June is a month that marks the beginning of summer and received with great joy from kids who look forward to biking, swimming, playing, and hanging out with friends. It is also a month that we celebrate Mother’s Day and Father’s Day. For me, with both of my parents residing in Heaven, it is bittersweet. I am sad that they are gone but grateful for the legacy that they left behind for many of us.   

Webster’s Dictionary defines “legacy” as “something transmitted by or received from an ancestor or predecessor from the past.” Some common legacies are: She left us a legacy of a million dollars, or he left his children a legacy of love and respect for others and for self. The importance of leaving a positive legacy is critical. What will others remember about you? How will lives be changed that come after you because of the way you chose to live? 

I began to play golf under the tutelage of my father at age seven. It seems like yesterday when I turned ten and was finally eligible to play in tournaments. My first competition was a day away, and I needed some last-minute help from my dad. He took me to the golf course to play a few holes. On the first hole, I hit a bad drive, threw my club, and my dad said nothing. He picked it up and put it in his bag, and we continued playing. After the fourth hole, I had only four clubs left in my bag; my dad thought it was time to quit. He walked with me to the clubhouse, and I waited for him outside the men’s locker room. Soon he came out without my clubs that he had collected as we played. I asked him where they were. “They are in my locker where they will be staying for a while.” I responded in horror, “I have to have them! If not, then I am not going to play in the tournament!” “Oh, you will be playing, and I will be caddying.” He bent over and cupped his hand with my chin in it, looked me in the eye and said, “Until you understand, young lady, that you will not be long remembered for the tournaments you win but rather for your character, you are not getting them back.”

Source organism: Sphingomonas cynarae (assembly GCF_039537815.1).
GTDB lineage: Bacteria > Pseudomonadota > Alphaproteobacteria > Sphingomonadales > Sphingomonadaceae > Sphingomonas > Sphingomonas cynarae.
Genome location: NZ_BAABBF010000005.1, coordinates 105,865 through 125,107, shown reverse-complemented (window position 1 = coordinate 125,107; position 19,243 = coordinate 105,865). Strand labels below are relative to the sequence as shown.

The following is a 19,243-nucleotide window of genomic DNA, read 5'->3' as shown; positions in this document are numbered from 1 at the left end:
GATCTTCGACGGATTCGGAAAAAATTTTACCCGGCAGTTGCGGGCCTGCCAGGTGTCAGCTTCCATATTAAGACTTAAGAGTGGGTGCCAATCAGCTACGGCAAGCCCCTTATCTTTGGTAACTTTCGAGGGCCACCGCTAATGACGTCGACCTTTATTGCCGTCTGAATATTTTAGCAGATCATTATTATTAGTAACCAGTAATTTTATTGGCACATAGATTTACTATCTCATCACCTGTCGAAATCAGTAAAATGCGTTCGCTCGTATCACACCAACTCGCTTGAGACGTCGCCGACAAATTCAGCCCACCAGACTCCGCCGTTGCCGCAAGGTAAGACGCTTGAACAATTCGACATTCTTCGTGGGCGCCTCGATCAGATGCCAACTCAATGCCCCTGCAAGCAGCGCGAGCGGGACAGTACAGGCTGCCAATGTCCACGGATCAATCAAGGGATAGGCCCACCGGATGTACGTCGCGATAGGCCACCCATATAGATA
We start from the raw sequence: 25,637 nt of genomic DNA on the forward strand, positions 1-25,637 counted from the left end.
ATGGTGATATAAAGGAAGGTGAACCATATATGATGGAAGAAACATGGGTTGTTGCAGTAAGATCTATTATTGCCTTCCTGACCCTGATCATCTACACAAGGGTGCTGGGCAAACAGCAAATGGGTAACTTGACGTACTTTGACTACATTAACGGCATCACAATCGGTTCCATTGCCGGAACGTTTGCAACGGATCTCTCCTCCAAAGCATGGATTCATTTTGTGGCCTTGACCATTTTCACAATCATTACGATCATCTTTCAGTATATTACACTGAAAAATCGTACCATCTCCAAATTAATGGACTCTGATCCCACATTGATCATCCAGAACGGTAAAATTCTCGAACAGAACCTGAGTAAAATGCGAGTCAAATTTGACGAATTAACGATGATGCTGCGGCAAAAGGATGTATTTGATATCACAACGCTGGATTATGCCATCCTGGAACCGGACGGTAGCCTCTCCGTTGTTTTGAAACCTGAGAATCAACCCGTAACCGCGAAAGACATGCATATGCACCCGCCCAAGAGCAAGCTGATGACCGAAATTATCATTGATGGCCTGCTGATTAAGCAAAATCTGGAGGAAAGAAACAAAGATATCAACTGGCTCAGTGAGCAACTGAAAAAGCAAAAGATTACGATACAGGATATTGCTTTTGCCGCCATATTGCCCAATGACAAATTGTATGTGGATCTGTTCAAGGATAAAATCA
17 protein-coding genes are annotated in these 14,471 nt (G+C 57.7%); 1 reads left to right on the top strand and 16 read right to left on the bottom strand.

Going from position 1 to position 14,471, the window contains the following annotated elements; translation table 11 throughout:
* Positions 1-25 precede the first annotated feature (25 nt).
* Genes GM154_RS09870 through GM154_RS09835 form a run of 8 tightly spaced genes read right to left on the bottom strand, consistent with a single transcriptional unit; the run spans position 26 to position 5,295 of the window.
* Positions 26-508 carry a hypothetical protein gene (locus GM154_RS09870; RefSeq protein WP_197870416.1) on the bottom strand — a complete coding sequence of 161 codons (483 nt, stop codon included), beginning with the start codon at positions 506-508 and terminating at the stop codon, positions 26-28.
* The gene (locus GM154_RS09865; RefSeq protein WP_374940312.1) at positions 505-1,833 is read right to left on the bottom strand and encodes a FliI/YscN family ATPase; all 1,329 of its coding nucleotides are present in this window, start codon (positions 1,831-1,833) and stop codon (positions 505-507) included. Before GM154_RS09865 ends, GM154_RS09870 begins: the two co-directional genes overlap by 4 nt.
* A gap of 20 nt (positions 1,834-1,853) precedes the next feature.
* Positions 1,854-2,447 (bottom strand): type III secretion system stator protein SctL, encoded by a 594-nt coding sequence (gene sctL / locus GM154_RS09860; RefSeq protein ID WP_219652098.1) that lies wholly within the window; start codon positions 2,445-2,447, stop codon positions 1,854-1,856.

I thought about that day as I went to the cemetery with some flowers for our family gravesite. I looked at the gravestones, and memories flooded my mind. I thought of my mom, who taught Bible studies, led several organizations and loved and served her family well. She made us laugh and never met a person she didn’t like.   

My dad owned a business and was in the Golf Hall of Fame in Michigan. He won many tournaments, but you would never have known it, he was a humble man with a great sense of humor. I am quick to say that mom and dad were not even close to being perfect; they would be the first to tell you that. They were sinners saved by Jesus, who lived out their lives with humility, generosity, and leadership wherever and whenever they were needed. 

How can we, as Christians, leave legacies that will influence the lives of those who follow?

  • Study the word of God, pray for your friends and family. Take the time to get to know those whom God has entrusted to you. Be bold and share Jesus with them.
  • Live a life of thanksgiving in all areas of life. During the good and hard times, know that God is with you, and there is a lesson to be learned. Suffering can be a powerful evangelistic tool.
  • Love others well.
  • Be a giver.
  • Be a mentor.
  • Forgive yourself and others.
  • Laugh a lot.

“Train up a child in the way he should go; even when he is old, he will not depart from it.” (Proverbs 22:6). 

So, my dad took me to my tournament. I was the only one there with only four clubs. Humiliating. Needless to say, I was on my best behavior; no clubs went air-born. It was my first tournament win and the last time I ever threw a club. Lesson learned. Thanks, Dad!

Blessings and much love!